Background of Petition Circulators on Ballot Initiatives:
There are 24 states in the U.S. that allow citizens to put proposals for government action to a referendum. Such proposals are referred to as a ballot initiative. While many groups use the ballot initiative process as a vehicle to mobilize citizens to support or oppose a change in legislation, almost no ballot initiative can make the ballot without the help of paid petition circulators. States that allow citizens to petition the government have a separate distinction for paid circulators. More than half of the 24 I & R (Initiative and Referendum) states require that the circulator be registered to vote in the state in which they are circulating an initiative.  Many paid circulators travel from state to state, operating out of hotels.
The Cost of Invalid Names
The Reform Party's 2000 Scare
In October 2003 the East Valley Tribunein Arizona reported that Lee "reigns as king" of the petition industry in Arizona. Derrick Lee was responsible for the Reform Party almost not making it onto the presidential ballot in 2000. In the article, Kirsten Searer and Mark Flatten wrote "Signature checking by the Maricopa County Recorder's Office showed that less than half of the signatures turned in were valid." After agreeing to a second cut-rate contract, Lee delivered sufficient signatures for the Party to be included on the ballot. "Derrick Lee hires the unhireables," said John Gilbert, the vice-chairman of the state Reform Party told Searer and Flatten. "He does not have a lot of high-end people. And it's not surprising that he got a couple of people who simply tried to run a scam on him. He was very embarrassed about it and not at all pleased with the whole situation." 
Lee stated that the high invalid rate was a result of petitions that an internal check indiacted as having a high invalid rate had been mistakenly submitted. While other petition companies have multiple checkers, Lee stated that "The person that I was paying to validate my signatures never validated them" and that he was out of town at the time. "That cost her her job. She told me she'd checked the signatures and they had obviously never been checked."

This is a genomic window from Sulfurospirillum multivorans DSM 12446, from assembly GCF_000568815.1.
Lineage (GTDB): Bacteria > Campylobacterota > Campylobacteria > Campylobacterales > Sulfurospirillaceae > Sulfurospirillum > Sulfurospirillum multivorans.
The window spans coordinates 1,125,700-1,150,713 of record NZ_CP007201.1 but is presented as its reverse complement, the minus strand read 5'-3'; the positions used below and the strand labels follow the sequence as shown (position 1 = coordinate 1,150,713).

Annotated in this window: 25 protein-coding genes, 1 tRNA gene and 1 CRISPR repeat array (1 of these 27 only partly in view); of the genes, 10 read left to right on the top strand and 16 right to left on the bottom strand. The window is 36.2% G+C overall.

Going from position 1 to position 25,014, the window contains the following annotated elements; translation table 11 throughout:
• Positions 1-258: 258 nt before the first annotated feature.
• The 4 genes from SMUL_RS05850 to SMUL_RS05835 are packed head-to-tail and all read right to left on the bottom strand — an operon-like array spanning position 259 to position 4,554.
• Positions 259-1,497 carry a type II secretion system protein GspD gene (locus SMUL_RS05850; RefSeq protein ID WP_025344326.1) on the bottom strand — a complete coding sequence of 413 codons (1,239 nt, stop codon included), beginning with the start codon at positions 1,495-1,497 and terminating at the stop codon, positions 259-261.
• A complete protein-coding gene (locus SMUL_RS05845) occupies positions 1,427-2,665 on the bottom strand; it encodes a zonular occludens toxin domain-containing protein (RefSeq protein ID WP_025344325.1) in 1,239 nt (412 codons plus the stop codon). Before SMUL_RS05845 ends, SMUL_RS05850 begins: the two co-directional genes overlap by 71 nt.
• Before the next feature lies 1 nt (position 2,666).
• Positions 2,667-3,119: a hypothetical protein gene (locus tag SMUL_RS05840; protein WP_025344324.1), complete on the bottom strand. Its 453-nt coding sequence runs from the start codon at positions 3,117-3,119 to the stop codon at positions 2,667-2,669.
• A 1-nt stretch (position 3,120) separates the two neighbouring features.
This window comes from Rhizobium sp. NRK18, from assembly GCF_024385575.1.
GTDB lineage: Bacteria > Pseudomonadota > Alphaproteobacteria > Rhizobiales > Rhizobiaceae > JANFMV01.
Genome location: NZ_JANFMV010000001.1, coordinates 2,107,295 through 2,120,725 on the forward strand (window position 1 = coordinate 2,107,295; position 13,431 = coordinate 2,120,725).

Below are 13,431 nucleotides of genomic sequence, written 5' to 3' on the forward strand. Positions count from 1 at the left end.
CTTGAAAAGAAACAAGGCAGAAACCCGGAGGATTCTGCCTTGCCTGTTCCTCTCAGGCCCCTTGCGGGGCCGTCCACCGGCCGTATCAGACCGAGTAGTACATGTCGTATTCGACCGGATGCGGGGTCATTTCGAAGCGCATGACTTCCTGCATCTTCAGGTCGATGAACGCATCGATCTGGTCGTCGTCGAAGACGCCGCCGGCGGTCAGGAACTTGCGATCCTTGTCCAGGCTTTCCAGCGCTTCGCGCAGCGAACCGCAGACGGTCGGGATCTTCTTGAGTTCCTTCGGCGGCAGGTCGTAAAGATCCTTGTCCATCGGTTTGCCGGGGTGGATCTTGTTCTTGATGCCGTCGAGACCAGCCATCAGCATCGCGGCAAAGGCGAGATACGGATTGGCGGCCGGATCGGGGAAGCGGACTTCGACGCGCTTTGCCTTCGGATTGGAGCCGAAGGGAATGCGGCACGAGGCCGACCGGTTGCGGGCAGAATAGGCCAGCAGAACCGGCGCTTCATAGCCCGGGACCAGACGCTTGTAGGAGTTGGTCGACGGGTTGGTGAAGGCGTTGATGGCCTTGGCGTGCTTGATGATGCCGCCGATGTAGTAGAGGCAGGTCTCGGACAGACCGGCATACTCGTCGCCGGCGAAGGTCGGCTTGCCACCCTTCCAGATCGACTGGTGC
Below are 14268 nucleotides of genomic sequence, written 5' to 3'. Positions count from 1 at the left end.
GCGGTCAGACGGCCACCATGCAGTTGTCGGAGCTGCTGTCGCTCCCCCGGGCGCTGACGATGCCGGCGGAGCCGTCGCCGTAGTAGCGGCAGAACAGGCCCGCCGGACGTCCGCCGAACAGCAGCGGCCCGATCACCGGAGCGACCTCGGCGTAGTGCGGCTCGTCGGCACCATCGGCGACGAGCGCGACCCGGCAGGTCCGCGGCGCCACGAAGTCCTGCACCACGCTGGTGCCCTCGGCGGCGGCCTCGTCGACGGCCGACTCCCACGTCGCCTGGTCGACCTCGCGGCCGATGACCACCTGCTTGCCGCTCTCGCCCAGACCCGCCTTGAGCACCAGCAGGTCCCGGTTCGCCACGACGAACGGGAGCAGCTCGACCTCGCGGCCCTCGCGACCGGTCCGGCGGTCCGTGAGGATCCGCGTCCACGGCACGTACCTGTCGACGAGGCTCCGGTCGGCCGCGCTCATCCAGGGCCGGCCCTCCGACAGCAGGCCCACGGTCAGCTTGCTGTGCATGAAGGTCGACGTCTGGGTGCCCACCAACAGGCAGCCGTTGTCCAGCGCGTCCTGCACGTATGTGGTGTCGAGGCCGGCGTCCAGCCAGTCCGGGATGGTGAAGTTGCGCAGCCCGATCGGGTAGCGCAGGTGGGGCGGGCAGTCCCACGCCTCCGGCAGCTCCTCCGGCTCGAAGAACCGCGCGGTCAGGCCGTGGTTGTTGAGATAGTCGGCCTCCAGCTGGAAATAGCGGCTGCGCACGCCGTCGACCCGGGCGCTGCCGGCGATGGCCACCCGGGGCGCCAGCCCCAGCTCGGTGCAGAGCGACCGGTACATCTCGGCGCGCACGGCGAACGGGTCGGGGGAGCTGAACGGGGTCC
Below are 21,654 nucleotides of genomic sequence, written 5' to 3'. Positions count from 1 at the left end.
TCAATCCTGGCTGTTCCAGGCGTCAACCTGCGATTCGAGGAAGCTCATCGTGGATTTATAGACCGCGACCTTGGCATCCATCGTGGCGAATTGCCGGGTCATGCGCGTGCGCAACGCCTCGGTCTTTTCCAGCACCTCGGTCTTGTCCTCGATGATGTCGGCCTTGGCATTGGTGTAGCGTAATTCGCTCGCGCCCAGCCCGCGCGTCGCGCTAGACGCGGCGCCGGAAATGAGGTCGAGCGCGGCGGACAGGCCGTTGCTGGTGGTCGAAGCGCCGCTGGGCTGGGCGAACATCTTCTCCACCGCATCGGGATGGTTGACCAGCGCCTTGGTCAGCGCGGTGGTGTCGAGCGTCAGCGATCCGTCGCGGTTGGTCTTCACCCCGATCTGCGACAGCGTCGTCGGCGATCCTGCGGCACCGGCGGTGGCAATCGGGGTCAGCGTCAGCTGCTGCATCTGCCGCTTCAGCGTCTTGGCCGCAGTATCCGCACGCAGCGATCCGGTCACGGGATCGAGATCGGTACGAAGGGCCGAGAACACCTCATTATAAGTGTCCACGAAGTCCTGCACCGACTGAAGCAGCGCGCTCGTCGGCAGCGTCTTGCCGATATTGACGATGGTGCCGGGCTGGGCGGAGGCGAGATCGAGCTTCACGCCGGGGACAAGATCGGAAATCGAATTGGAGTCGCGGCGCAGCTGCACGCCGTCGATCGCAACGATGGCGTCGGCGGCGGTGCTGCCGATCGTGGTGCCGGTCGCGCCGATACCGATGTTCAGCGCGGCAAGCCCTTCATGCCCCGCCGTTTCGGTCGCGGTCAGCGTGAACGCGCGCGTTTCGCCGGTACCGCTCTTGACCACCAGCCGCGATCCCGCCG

Searer and Flatten also reported that the Pinal County Deputies Association had hired Lee's company to collect the 1,246 signatures needed to recall an Apache Junction justice of the peace. However, checking by county officials revealed that "only about 12 percent of the signatures were valid. The recall failed and Apache Junction police unsuccessfully pursued a Phoenix homeless man for forgery. Lee walked away without charges, even though one of the petitions included the forged signature of a woman who had died nine months before the petitions were signed." Lee repaid the cost of the contract. 
Lee said that the problems with the two petitions were the result of "stupid mistakes." They also reported that "Lee's company also is at the center of many of the major controversies that have arisen in petition drives in recent years. Four of the five paid petition circulators who have been prosecuted for fraud and forgery since 1997 were working for Lee at the time they committed their crimes, according to court records."
- Kirsten Searer and Mark Flatten, "The petition industry operates with few rules and many controversies", East Valley Tribune, October 15, 2003.
- National Conference of State Legislatures, Laws Governing Petition Circulators", August 29, 2006.